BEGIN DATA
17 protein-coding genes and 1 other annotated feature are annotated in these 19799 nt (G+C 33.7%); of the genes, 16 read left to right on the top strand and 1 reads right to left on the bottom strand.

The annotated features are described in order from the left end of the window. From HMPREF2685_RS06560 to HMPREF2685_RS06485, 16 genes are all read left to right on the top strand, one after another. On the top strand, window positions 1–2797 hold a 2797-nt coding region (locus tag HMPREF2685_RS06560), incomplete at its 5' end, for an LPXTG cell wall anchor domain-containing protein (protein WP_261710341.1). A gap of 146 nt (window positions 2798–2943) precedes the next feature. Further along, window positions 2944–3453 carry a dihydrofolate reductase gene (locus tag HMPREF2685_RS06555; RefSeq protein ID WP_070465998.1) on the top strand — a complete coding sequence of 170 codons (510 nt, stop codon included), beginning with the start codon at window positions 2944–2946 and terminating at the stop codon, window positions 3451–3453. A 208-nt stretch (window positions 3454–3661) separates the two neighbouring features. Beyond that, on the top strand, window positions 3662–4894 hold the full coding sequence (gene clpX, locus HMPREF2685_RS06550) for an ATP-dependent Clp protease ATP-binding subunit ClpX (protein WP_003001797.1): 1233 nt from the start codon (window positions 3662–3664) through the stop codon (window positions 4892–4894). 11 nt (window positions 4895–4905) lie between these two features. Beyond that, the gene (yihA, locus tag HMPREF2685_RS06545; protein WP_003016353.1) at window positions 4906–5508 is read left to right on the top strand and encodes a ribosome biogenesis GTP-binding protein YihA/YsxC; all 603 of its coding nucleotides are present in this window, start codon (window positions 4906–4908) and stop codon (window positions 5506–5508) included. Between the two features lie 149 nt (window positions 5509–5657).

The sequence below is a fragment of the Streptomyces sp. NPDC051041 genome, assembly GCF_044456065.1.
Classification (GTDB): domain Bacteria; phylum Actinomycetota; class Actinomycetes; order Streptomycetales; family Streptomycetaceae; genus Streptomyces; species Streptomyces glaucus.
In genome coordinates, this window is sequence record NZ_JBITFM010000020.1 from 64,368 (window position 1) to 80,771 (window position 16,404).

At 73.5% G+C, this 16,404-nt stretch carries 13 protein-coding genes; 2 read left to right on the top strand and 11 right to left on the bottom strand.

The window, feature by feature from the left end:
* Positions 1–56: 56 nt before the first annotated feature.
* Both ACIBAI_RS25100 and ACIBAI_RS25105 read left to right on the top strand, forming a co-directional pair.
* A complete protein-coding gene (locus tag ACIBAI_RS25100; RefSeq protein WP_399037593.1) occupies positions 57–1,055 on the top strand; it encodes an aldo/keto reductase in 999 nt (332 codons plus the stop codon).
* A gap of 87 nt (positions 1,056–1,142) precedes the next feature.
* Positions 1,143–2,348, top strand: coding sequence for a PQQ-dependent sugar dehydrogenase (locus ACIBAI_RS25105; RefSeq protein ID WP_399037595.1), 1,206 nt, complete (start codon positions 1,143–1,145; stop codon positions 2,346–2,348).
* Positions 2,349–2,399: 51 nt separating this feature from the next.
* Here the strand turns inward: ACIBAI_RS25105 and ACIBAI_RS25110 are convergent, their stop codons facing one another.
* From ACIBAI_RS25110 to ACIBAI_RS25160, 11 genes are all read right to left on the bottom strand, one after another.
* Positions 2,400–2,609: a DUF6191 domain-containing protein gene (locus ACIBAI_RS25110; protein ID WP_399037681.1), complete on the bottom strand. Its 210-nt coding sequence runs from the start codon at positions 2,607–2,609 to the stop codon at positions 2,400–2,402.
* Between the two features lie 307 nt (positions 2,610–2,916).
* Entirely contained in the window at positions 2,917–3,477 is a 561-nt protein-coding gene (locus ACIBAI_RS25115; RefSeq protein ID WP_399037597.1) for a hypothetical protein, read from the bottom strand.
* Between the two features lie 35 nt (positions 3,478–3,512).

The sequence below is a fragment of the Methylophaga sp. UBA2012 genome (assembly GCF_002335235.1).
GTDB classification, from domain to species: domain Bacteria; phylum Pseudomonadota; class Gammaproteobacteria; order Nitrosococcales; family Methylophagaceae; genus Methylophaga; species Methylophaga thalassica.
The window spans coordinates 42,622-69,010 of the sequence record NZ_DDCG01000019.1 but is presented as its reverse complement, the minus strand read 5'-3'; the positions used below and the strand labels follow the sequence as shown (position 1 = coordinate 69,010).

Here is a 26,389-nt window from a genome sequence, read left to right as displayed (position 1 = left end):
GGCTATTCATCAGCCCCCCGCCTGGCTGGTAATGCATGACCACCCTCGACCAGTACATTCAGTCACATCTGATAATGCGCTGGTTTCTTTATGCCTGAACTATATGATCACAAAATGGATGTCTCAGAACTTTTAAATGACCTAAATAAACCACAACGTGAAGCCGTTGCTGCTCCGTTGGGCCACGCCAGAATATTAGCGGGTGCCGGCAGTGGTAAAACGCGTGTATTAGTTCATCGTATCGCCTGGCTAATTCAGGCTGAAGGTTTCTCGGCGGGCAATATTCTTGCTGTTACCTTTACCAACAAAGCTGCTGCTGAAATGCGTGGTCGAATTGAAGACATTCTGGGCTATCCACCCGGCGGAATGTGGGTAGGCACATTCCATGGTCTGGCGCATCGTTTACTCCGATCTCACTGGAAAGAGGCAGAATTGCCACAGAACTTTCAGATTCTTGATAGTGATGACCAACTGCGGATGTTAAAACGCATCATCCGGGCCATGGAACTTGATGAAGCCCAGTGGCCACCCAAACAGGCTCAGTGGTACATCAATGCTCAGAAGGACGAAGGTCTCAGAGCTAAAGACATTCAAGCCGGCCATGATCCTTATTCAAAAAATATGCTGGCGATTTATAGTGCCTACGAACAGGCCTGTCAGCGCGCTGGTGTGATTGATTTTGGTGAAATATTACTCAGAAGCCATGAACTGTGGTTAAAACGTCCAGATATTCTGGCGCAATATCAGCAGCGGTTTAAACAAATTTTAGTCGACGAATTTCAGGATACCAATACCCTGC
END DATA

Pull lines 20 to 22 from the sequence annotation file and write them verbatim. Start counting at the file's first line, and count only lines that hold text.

The sequence below is a fragment of the Methylophaga sp. UBA2012 genome (assembly GCF_002335235.1).
GTDB classification, from domain to species: domain Bacteria; phylum Pseudomonadota; class Gammaproteobacteria; order Nitrosococcales; family Methylophagaceae; genus Methylophaga; species Methylophaga thalassica.
The window spans coordinates 42,622-69,010 of the sequence record NZ_DDCG01000019.1 but is presented as its reverse complement, the minus strand read 5'-3'; the positions used below and the strand labels follow the sequence as shown (position 1 = coordinate 69,010).